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Andreansky Lab

Novel therapies to target tumor microenvironment and immunosuppression

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Investigator / Contact Person Samita Andreansky

Research

The laboratory has extensive experience in mouse cancer models and development of novel therapeutics.  Our research focuses on preclinical cancer models in relation to immunosuppression within the tumor microenvironment.  The working model is that 'oncogenic addiction' may play a role in sustained tumor suppression and that inhibition of this cell intrinsic signals will facilitate tumor specific immunity.  We work on Her-2/neu expressing cancer models.  Overexpression of the receptor tyrosine kinase ERBB2 (her2/neu) occurs in various solid tumors but most prominently in 30% of breast cancer patients. 

While both, therapeutic antibodies and ERBB targeted kinase inhibitors are in use, inconsistent response rates and disease reoccurrence remain a problem for a large percentage of patients.  Thus, we are developing ERBB2 targeted therapies with small molecule drugs isolated from plant derived compounds.  We discovered that Withaferin A (WA), a steroidal lactone isolated from an Indian medicinal plant was effective against Her-2/neu expressing cancer cells.  We demonstrated that Her-2 overexpression in human breast cancer cells confers an elevated level of WA sensitivity and was dependent on synergistic signaling by Her-3 and Her-2, even when the sensitivity to Her-2 targeting kinase inhibitors like Lapatinib is reduced.  Furthermore, downregulation of Her-2 from cell the surface caused apoptotic cell death by inducing stress related proteins which has implications in tumor specific immunity.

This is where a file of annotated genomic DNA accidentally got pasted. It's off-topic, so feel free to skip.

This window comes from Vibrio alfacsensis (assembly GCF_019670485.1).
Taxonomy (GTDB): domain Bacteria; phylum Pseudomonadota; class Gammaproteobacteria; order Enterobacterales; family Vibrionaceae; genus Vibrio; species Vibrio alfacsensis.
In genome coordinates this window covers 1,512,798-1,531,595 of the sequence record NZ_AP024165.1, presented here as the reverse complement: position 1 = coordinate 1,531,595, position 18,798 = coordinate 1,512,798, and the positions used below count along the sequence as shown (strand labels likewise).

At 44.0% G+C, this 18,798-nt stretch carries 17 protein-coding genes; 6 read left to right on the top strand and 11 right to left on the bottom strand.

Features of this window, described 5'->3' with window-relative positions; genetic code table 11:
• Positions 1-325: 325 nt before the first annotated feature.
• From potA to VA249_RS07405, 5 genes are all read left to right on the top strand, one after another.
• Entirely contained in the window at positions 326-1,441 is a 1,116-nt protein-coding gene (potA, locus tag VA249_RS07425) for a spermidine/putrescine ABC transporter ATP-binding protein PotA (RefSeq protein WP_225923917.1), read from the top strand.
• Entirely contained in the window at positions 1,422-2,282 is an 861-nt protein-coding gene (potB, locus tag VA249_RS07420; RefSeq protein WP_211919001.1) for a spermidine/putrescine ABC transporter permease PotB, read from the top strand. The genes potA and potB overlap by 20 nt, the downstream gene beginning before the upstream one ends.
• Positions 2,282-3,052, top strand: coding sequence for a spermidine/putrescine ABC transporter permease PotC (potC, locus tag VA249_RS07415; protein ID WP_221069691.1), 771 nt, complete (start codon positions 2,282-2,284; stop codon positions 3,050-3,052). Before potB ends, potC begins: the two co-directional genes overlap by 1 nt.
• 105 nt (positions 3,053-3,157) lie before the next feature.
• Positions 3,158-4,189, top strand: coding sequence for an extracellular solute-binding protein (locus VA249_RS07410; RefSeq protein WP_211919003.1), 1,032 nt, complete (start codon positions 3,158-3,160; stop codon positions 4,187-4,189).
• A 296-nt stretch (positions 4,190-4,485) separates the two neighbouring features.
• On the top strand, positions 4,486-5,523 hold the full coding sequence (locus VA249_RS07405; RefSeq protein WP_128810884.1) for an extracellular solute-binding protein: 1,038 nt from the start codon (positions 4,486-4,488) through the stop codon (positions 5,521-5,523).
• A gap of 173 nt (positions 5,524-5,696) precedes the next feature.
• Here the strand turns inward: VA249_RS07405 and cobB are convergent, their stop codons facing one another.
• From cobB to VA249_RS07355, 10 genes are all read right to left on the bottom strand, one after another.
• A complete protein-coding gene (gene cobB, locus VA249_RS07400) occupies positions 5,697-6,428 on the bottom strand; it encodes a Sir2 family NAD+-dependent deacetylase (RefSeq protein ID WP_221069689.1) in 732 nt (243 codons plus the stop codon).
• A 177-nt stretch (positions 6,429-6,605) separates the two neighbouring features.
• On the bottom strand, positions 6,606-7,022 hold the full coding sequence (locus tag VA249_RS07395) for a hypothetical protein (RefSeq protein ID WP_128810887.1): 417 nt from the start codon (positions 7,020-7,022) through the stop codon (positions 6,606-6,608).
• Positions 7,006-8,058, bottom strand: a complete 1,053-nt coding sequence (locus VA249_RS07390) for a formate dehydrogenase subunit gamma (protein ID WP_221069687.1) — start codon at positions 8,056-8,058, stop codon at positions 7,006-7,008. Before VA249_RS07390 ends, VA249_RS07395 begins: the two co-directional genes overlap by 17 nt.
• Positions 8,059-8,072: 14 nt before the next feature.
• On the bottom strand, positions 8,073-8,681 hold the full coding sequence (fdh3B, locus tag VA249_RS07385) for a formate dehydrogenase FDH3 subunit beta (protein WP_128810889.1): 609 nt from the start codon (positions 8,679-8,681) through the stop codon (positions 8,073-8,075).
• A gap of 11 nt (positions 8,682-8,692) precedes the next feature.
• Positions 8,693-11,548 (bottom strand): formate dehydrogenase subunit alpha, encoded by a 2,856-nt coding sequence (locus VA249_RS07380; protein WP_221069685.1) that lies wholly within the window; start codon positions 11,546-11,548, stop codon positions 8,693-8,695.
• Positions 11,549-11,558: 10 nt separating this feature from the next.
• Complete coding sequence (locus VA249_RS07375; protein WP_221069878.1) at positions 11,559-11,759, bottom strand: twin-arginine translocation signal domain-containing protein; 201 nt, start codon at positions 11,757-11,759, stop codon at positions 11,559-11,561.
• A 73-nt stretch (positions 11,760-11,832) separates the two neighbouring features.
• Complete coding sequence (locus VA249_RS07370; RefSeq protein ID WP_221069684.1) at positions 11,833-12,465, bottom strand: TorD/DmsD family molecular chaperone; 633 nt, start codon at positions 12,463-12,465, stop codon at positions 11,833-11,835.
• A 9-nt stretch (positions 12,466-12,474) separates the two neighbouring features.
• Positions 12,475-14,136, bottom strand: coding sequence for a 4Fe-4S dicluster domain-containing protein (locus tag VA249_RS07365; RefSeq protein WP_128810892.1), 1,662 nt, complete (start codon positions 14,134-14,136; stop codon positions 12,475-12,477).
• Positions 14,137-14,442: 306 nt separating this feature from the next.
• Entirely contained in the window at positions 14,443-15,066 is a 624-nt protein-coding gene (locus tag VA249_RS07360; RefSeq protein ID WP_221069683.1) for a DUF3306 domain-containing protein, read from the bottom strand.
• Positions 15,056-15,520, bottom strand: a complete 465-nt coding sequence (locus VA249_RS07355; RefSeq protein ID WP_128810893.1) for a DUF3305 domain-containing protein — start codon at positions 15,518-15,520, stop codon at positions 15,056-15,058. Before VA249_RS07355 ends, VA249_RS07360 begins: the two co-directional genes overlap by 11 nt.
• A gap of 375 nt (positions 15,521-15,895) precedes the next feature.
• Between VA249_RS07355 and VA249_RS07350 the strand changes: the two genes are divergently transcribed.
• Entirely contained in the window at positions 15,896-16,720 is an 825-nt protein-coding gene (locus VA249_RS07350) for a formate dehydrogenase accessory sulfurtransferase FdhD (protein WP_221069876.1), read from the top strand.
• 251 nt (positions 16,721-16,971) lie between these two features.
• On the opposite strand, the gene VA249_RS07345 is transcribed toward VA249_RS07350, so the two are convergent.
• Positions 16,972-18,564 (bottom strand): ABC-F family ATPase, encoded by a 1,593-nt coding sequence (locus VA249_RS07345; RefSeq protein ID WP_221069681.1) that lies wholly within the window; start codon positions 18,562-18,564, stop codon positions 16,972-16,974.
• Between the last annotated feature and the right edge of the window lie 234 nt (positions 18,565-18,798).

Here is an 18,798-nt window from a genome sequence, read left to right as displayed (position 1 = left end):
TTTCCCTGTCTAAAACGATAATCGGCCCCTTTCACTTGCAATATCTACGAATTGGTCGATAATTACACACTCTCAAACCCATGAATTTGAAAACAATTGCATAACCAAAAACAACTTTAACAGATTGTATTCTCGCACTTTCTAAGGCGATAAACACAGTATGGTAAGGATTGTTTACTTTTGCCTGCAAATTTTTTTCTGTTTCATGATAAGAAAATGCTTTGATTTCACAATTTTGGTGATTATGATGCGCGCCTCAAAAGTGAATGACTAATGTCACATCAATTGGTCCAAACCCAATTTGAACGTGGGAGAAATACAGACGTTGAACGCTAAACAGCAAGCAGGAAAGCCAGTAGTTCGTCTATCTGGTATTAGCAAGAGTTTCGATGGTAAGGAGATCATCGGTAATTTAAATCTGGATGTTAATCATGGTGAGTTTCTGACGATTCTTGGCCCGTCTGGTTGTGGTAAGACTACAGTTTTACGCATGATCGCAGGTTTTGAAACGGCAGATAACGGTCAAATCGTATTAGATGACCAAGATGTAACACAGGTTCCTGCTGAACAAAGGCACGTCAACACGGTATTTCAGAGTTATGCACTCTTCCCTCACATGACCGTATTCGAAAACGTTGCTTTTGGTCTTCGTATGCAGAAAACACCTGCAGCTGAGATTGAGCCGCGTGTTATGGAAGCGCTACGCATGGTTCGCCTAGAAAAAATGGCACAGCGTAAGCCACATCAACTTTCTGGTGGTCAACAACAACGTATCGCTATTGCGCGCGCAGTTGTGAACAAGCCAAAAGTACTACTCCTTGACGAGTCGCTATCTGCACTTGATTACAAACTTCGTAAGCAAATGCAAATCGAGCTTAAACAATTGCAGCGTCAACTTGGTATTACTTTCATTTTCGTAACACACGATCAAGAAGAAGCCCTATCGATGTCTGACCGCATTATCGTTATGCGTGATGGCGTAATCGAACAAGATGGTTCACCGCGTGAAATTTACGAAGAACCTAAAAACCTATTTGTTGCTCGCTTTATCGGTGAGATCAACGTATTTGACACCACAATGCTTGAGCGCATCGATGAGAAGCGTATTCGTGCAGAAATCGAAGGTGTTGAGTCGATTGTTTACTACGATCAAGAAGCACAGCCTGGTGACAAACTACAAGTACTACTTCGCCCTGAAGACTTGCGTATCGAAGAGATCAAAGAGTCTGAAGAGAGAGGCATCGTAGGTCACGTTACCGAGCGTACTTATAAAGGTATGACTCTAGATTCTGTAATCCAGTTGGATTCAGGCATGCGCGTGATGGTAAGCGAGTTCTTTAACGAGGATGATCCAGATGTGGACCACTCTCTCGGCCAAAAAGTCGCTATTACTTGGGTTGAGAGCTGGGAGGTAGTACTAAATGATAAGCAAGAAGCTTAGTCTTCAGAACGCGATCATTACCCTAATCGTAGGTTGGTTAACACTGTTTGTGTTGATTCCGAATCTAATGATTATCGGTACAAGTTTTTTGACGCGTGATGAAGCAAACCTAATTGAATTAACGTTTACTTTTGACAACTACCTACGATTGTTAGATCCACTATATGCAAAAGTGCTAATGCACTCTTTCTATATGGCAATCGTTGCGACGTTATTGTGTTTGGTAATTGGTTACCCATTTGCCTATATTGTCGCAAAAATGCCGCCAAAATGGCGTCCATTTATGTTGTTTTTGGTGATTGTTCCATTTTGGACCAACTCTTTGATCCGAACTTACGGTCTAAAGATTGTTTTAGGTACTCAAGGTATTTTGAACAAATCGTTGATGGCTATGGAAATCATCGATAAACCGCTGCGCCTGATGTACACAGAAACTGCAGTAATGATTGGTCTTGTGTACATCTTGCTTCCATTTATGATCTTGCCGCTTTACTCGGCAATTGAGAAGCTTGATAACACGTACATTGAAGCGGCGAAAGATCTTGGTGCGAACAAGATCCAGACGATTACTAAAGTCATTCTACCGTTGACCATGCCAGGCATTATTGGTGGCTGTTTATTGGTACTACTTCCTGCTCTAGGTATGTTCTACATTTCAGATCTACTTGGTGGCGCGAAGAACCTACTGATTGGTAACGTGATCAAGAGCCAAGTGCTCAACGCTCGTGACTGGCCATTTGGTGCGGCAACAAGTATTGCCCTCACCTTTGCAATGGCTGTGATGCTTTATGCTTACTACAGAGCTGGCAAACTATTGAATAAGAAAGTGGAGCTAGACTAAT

Currently we are developing combination strategies such as Herceptin and oncolytic herpesviruses (oHSVs) to enhance and improve therapeutic benefit of these novel drugs.  We have reported that intratumoral administration of oHSVs expressing murine cytokines delayed tumor growth and extended survival of immunocompetent mice bearing mammary tumors. Surviving mice rejected tumor re-challenge ninety days later thereby demonstrating the presence of long-term immunity.  This research was funded through American Cancer Society, National Institute of Alternative and Complementary Medicine and Women's Cancer Association.